(28) Bills of exchange are of two kinds:

A bill of exchange that is a proof of a real loan, such as the signatory stands debtor to the person in whose favour the bill of exchange was made, stating the amount of debt.

A bill of exchange that is a proof of an unreal loan.

In the first case the creditor can sell a loan payable on demand for a less amount of cash. For example, he can sell a loan of a hundred Dinars for ninety eight in cash.

Of course, it is not permissible to sell it on credit, because it falls under selling debt for debt. Then the bank or some other person may demand the amount from the debtor (the one signing the bill of exchange) on the date the payment of the debt becomes due.

As for the second case, [when the bill of exchange is a proof of unreal loan], the creditor cannot sell it for cash because, in this case, the person giving the bill of exchange does not actually owe (the beneficiary) anything, and it is just written to enable the beneficiary to realise its value. Hence the name (a courtesy bill of exchange).

Nevertheless, realising the value of a bill of exchange could be done in another way, i.e. by way of sale. For example, the person giving the bill of exchange may make the person obtaining it his agent. He can then authorise him to sell it at a lower price, taking into consideration the difference between the things to be exchanged, i.e. the price of the bill should not be in the currency mentioned in it. For example, the value is fifty Iraqi Dinars and the price one thousand Iranian Tumans. In so doing, the signatory of the bill of exchange will become debtor for fifty Dinars vis-a-vis one thousand Tumans. The signatory authorises the beneficiary to sell the price, which is one thousand Tumans, for an equivalent value, which is fifty Dinars. Accordingly, the beneficiary shall stand debtor to the signatory for an amount equivalent to the debt the signatory owes to the bank.

However, this venue is of little benefit, for it is of consequence when the realisation is done in a foreign currency. When it is done in a national currency, it has no consequence, because you cannot treat it as preferential sale on credit, the forms of which has already been discussed, of that which could be counted.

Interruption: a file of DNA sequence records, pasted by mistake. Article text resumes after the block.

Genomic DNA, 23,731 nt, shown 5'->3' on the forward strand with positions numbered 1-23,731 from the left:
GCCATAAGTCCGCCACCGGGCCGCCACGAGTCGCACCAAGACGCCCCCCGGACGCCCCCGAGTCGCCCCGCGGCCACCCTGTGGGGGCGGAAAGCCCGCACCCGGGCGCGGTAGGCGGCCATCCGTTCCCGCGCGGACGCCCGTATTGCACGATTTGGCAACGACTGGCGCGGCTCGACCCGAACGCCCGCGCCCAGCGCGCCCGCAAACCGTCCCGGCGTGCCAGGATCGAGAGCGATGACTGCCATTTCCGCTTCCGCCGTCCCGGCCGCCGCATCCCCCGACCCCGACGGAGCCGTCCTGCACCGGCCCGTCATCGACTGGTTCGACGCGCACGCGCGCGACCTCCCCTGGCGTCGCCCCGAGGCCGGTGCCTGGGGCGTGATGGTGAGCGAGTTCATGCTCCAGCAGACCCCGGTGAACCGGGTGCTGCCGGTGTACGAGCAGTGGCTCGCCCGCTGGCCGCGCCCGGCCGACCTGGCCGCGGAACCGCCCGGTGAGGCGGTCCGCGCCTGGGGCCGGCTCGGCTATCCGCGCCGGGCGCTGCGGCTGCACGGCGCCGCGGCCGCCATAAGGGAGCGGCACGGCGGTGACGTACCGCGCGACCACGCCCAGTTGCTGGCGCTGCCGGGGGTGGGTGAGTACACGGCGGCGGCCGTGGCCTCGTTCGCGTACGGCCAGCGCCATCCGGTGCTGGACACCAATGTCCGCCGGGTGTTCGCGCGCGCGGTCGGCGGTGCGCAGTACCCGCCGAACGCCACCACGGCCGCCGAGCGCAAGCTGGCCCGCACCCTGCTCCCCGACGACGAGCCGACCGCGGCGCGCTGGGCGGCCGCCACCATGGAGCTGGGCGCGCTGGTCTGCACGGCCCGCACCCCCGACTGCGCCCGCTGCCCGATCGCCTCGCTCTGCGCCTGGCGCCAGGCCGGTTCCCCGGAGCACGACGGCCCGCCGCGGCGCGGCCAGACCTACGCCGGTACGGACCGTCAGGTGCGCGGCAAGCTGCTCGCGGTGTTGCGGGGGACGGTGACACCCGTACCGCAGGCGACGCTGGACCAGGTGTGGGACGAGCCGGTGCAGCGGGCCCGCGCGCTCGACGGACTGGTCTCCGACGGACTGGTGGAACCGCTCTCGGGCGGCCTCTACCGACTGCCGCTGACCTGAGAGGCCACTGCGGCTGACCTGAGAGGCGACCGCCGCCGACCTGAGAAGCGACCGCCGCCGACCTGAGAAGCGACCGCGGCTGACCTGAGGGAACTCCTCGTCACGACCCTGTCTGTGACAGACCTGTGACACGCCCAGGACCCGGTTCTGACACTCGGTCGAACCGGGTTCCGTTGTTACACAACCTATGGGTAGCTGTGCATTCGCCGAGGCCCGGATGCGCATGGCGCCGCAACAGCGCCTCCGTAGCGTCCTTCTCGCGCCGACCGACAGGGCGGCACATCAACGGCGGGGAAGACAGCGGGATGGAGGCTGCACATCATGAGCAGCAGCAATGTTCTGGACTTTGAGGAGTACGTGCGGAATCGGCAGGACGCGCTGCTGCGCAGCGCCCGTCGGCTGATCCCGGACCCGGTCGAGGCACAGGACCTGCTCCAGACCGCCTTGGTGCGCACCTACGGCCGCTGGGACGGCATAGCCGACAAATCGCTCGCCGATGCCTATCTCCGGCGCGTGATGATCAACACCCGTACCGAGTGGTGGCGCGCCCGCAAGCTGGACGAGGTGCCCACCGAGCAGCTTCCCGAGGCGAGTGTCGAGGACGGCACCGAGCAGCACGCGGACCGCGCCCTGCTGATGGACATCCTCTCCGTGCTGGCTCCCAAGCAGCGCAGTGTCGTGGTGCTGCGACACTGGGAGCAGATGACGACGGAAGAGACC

As for the realisation of the value of unreal bill of exchange in the bank by way of loan, it could be done when the beneficiary borrows an amount which is less than that mentioned in the nominal bill of exchange. Then the bank refers the creditor to the person who signed it [the debtor] for the realisation of its full value. As such this is a non-debtor money order, i.e. usury that is haraam. This is because the condition stipulated by the bank in the transaction i.e. the realisation of the value of the bill of exchange, to deduct an amount from the value of the bill, is a condition to charge an extra amount. From a jurisprudence standpoint, this is haraam, albeit the excess payment is not for the remaining period, rather for the service rendered by the bank. This is because the lender has no right to tie the borrower down with some sort of financial benefit.

This is applicable to private banks. However, if the bank was state owned or a national one, it is possible to avoid that [usury interest] thus: The beneficiary should not intend, from the transaction, to do anything that may be described as sale or loan. Rather, his objective should be to obtain money that is majhoulil malik, which he can assume ownership of after securing the permission of the Marji’ as a matter of ihtiyat. It would then be lawful to have the right of disposal over it after consulting the Marji’ as to the ways of making it lawful. At the end of the appointed period, the bank might approach the person who signed the bill of exchange and impose on him the payment of the value thereof. He can, then, have recourse to the beneficiary for the payment he made, if he had signed the bill of exchange at his request.